Born Free Leap'n Lions RV Club

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PostPosted: Sat Aug 19, 2017 1:25 pm 

Joined: Wed Nov 30, 2005 9:11 pm
Posts: 415
Location: Minneapolis, Minnesota
Winding our way west across southern Sweden, we have visited Nora, a small, mostly wooden one-story town, oozing charm, that has not yet burned to the ground.
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We also visited the castle in Örebro after finding a place to park Rover right alongside its moat in the center of the city. Later we drove just a little further into the town to Wadköping, another old handcraft village. Most of its buildings had been moved from elsewhere in the town to create the place. Unlike other similar places we’ve visited, nearly all of it was open, and it had a large used bookstore with an English section: always a popular find.

We stayed in Örebro that evening, in a huge resort campground where the receptionist just gave us a 24-hour internet password (even though the sign in the Reception had said we’d be charged for it). The next day we drove south to Kumla, to the largest shopping center in central Sweden, and then on to a shoe factory museum. The parking lots around the shopping centers have always been large and easy to maneuver, but finding parking in the center of these little towns is always a challenge. The shoe factory had its own little place for four cars, and Rover hung out just a bit on to the sidewalk . . . well, about 4 feet.

We are finding the still open campgrounds to be the large family-oriented resorts that cater to families during the Swedish vacation period. It seems to have ended in mid-August; in fact, one of the places we stayed at actually had closed down half the camping spots already. We drove on to Lidköping, stayed one night in the rain, and then drove north to the lovely Läckö Slott (Castle) standing out on a point on Vänern lake (and we certainly hope the purists among our readers appreciate the trouble we’ve taken to get the diacritic markings right!) All of the detail inside the castle is original--and painted--no gold leaf here. Seeing it was worth driving the 30 miles on a country road. As we got nearer the castle, the path got more and more narrow. It was simply laid out over the terrain, up, down and around, not a tenth of a mile of it straight. But it was a good road just the same, well paved and not too bumpy, even through it offered no passing places.
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We believe we had written earlier that the roads deteriorated when we left Norway and drove into Sweden. We take that back. The Swedish roads have been unfailingly excellent: wide, good shoulders, and well marked. (Of course, they do not have the Norwegian terrain to deal with.) One interesting driving regulation in Sweden calls for slower drivers to pull over when possible to let faster traffic pass. Some of the highways have wide shoulders just for that purpose, marked by broken white lines. The highway we were on today had shoulders sometimes almost the width of another full lane. We have had to detour on to country roads a few times and even those have been adequate and comfortable to drive Rover on.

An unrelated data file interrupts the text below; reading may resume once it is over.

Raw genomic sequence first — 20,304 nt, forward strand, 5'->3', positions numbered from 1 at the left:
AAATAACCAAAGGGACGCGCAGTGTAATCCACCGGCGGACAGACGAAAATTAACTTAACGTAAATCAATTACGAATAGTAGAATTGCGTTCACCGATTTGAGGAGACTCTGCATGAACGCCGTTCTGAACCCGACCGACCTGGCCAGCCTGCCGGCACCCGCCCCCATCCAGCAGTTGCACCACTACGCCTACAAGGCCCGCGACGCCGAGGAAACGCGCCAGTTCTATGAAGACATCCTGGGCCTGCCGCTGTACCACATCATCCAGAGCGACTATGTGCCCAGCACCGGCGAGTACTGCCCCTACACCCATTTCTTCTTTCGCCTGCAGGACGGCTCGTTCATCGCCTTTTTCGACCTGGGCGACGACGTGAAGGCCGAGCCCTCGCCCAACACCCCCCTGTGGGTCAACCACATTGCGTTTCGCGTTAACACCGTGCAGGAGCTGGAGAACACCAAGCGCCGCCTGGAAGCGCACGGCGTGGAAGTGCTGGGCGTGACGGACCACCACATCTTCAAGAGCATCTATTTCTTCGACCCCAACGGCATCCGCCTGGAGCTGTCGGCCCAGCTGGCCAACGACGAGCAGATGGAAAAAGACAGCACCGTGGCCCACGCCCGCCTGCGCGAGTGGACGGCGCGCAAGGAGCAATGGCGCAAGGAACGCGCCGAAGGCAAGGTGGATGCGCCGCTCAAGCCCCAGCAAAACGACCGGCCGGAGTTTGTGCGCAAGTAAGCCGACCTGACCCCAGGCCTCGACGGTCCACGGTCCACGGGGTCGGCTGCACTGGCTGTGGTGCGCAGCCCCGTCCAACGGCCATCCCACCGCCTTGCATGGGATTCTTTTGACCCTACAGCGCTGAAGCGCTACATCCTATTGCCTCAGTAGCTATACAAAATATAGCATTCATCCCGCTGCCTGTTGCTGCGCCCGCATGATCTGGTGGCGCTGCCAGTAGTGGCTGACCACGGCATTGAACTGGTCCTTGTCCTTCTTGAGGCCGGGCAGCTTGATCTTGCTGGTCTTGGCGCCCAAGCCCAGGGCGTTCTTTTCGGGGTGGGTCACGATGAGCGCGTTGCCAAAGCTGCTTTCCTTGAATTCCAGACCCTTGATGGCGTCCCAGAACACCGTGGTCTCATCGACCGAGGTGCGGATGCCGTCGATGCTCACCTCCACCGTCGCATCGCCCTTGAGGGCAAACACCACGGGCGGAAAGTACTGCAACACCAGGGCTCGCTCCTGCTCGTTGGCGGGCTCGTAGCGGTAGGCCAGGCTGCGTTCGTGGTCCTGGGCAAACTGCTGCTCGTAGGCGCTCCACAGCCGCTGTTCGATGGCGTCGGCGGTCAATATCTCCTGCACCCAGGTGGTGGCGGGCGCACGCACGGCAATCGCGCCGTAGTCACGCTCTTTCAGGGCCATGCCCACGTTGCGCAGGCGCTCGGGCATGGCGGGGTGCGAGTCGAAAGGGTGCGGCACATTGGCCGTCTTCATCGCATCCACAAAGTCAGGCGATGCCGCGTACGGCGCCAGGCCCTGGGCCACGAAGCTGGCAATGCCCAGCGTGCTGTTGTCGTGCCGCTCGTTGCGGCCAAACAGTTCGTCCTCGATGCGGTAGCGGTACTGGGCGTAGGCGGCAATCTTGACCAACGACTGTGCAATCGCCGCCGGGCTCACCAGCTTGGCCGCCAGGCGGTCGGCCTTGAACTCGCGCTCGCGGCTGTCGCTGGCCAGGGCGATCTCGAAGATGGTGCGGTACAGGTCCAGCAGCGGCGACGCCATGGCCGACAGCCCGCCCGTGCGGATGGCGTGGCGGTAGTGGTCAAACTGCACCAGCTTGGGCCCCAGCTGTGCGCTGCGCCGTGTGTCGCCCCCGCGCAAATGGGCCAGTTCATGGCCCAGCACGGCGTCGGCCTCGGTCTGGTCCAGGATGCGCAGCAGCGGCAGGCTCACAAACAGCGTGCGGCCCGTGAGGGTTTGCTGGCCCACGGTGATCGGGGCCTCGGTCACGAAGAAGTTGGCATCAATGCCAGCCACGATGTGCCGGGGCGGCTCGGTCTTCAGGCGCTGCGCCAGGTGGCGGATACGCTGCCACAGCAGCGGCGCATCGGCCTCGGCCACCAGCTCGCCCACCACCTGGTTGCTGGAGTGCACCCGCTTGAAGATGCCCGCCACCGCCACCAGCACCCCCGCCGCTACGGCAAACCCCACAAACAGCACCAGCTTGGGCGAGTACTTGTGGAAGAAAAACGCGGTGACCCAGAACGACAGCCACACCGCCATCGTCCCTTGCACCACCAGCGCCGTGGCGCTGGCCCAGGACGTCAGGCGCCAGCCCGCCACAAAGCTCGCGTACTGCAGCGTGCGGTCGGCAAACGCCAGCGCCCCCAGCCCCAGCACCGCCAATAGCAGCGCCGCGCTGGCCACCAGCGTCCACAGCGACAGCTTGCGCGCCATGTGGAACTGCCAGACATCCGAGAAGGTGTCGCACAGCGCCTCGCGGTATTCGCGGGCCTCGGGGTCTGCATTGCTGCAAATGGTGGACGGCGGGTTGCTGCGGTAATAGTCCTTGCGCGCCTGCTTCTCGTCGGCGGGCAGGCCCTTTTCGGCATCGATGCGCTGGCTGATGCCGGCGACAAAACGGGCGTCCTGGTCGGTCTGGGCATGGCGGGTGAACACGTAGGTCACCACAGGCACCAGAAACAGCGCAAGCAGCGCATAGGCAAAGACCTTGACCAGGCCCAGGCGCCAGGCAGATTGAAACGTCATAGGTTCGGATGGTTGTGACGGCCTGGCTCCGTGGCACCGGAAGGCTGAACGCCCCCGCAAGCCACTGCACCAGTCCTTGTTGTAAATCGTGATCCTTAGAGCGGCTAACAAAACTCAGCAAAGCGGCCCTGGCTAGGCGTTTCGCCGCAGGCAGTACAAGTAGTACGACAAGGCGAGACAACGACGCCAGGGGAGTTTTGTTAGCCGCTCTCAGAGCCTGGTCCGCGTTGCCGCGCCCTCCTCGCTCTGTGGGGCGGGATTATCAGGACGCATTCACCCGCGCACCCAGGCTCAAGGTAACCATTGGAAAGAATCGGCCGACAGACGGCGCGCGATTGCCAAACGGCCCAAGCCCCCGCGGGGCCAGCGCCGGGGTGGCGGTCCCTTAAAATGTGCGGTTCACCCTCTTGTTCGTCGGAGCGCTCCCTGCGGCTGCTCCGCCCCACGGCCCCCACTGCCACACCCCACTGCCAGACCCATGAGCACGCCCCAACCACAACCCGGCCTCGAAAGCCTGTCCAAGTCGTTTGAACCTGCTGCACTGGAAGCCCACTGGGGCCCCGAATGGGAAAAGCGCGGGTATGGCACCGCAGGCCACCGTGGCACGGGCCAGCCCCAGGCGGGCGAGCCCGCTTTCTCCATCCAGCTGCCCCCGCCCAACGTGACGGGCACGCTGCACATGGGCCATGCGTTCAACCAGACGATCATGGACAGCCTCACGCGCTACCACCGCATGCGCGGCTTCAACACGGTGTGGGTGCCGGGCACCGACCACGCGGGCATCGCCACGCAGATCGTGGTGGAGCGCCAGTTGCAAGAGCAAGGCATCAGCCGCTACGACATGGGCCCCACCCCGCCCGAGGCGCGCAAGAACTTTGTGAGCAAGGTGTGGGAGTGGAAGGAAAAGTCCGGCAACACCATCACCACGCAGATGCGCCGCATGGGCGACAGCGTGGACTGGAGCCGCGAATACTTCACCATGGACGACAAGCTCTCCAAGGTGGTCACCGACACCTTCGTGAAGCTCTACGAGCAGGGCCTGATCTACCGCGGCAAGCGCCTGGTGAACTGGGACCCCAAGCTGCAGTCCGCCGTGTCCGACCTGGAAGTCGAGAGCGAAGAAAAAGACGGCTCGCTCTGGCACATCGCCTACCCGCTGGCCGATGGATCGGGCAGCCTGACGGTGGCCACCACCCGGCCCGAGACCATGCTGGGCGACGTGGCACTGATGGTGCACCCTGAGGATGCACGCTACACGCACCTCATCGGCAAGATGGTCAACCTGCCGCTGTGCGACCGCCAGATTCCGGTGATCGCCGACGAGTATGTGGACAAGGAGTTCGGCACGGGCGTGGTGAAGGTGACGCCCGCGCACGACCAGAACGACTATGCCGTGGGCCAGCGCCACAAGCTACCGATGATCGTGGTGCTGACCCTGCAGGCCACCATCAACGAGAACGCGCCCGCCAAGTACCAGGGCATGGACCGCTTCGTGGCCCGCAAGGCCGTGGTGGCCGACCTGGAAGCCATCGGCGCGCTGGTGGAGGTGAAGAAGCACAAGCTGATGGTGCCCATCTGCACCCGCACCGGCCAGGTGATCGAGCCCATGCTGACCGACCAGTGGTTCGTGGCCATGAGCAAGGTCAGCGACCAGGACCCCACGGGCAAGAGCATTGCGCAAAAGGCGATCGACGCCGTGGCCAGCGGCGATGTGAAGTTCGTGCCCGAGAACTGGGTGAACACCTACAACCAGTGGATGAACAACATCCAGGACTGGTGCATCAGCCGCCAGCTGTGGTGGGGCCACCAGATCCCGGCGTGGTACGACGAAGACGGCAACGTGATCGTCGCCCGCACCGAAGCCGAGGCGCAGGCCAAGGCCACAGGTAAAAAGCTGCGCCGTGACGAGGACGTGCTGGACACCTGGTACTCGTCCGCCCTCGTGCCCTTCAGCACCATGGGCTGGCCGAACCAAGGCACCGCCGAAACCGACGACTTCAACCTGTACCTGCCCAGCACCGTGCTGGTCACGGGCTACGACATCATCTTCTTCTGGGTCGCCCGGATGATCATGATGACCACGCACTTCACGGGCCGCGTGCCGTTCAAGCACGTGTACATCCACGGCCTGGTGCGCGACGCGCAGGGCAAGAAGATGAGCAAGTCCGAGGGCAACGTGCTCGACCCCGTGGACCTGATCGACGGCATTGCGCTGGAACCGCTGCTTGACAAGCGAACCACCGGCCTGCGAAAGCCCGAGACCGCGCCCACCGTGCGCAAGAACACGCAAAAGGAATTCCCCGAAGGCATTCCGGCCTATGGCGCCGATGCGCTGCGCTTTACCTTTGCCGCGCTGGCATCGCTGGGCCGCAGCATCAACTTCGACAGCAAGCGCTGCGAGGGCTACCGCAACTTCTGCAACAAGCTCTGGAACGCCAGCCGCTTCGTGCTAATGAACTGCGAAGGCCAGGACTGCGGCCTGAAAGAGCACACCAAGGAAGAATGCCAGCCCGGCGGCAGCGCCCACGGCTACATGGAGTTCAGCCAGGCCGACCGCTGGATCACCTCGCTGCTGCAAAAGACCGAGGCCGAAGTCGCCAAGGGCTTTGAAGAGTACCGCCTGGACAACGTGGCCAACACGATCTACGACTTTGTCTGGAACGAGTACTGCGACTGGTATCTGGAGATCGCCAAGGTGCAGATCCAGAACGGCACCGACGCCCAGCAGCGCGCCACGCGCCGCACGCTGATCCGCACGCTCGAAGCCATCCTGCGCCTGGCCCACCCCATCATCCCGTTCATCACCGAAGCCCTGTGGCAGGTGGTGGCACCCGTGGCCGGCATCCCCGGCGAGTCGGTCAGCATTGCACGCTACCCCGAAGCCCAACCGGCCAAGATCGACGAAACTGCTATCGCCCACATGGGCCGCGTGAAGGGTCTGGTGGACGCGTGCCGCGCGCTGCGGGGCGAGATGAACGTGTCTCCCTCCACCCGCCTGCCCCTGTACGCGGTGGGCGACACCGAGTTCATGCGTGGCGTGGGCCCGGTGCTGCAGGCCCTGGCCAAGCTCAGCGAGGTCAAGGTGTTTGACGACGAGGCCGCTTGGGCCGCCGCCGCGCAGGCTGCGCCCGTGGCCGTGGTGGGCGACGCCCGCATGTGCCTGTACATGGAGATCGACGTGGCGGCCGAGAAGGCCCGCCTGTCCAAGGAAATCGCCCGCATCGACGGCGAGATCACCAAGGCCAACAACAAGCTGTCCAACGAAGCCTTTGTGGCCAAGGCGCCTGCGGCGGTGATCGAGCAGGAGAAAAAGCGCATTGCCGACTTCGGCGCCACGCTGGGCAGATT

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When we return to Lillehammer we will have to winterize Rover’s fresh water plumbing system before we consign her to Norway’s dark winter storage. We have been unable to find the nontoxic RV water system antifreeze that is so easily available at home: people here just give us a blank stare when we ask for it. Today we found a RV shop big enough to qualify as Sweden’s equivalent to our Camping World . . . but even they didn’t know what we were asking for. We talked at length to the RV dealer onsite, who told us that the German motorhomes he sells are insulated for winter and that they simply blow the lines out. (He also asked to see Rover and took several pictures.) We have never done this (and aren’t sure we can find fittings that will work with our half-American, half-European water-and-compressed-air systems), so we’re still hoping we can find antifreeze or an alternative. Vodka, anyone?

Rover 2002 24ft RB

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